Averting a lost COVID Generation

A six-point plan to respond, recover and reimagine a post-pandemic world for every child

Girls in school
UNICEF/GEO-2020/Jibuti

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After almost one year since the COVID-19 pandemic began, killing over 1 million people and putting futures into doubt, the impact of the virus on the world’s children and young people is becoming clearer – and increasingly alarming. Children face a trifecta of threats: direct consequences of the disease itself, interruption in essential services and increasing poverty and inequality.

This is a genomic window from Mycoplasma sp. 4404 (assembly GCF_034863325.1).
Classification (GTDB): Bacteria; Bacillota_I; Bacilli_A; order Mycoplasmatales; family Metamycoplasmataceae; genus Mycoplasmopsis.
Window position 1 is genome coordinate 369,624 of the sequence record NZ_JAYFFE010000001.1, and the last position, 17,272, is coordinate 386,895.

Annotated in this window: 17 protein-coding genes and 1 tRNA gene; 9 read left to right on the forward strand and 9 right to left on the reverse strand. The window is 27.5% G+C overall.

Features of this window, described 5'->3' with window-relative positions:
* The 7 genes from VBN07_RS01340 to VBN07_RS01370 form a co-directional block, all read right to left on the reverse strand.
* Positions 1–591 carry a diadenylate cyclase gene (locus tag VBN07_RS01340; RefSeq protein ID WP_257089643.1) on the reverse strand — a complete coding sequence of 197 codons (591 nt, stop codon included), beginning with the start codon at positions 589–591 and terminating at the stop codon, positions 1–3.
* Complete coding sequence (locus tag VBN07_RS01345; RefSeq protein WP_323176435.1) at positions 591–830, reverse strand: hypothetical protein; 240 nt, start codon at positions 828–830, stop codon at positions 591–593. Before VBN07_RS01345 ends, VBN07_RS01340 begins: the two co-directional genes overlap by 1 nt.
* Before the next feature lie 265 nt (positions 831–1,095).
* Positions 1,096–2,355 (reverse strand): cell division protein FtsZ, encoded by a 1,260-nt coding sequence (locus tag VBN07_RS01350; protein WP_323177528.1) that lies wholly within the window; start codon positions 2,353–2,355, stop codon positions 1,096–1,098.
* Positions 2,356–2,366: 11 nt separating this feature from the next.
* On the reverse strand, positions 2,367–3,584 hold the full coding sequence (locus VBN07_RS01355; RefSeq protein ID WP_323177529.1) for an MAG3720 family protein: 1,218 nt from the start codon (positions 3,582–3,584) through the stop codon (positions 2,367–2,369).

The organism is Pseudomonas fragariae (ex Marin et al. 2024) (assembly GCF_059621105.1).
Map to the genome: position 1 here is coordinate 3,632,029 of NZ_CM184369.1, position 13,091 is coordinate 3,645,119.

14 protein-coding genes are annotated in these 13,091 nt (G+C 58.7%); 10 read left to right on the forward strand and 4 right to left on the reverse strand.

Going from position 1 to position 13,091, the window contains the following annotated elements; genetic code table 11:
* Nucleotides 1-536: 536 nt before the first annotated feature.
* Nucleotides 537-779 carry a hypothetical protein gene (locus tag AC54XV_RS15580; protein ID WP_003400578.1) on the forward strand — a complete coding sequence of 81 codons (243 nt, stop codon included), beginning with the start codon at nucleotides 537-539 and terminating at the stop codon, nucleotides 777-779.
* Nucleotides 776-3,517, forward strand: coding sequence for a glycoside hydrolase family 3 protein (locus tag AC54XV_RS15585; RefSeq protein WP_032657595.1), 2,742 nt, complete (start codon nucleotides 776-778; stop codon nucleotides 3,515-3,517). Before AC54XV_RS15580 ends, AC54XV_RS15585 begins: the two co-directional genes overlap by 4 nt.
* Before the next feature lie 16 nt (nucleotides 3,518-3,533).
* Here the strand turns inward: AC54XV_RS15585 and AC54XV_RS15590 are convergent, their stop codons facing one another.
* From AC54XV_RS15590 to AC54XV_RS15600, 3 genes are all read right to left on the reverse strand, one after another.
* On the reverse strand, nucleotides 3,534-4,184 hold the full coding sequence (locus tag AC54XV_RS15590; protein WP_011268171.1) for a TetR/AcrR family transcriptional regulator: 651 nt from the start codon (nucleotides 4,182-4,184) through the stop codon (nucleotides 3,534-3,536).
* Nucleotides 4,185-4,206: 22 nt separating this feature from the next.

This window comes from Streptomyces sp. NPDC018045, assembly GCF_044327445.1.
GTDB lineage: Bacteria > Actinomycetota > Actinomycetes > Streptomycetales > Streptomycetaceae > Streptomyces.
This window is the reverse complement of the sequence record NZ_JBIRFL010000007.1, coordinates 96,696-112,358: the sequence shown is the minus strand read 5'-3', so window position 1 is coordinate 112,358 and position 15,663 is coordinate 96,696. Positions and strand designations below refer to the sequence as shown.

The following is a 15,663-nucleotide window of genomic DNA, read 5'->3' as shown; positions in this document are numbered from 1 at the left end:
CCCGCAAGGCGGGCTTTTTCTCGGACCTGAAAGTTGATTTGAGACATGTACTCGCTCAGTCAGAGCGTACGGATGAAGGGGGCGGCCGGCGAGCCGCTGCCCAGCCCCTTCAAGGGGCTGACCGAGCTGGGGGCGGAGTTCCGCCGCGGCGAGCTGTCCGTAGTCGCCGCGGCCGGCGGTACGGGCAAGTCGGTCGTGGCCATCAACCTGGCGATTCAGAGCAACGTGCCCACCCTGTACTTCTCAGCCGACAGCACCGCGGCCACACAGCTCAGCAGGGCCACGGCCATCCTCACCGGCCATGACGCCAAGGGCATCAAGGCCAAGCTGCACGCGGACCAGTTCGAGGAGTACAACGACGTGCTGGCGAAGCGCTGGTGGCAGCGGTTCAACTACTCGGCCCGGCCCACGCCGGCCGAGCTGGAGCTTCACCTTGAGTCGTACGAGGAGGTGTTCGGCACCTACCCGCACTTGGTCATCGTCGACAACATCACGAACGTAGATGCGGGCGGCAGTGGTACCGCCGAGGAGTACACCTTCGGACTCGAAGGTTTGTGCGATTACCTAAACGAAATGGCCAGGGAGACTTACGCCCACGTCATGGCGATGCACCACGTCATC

Despite being less affected than any other age group, emerging data suggest that children and young people’s health may be more directly impacted by COVID-19 than originally anticipated when the crisis began in late 2019. New UNICEF analysis from 87 countries with age disaggregated data shows that as of November 2020, children and adolescents account for 11 per cent of reported COVID-19 infections in those countries.1 Disruptions to essential services such as education, health care, nutrition and child protection interventions are harming children. A severe global economic recession is impoverishing children and compounding deep pre-existing inequalities and exclusion, as the most disadvantaged households struggle to cope with the damaging fallout from the loss of jobs, livelihoods, incomes, mobility, learning, health and access to services.

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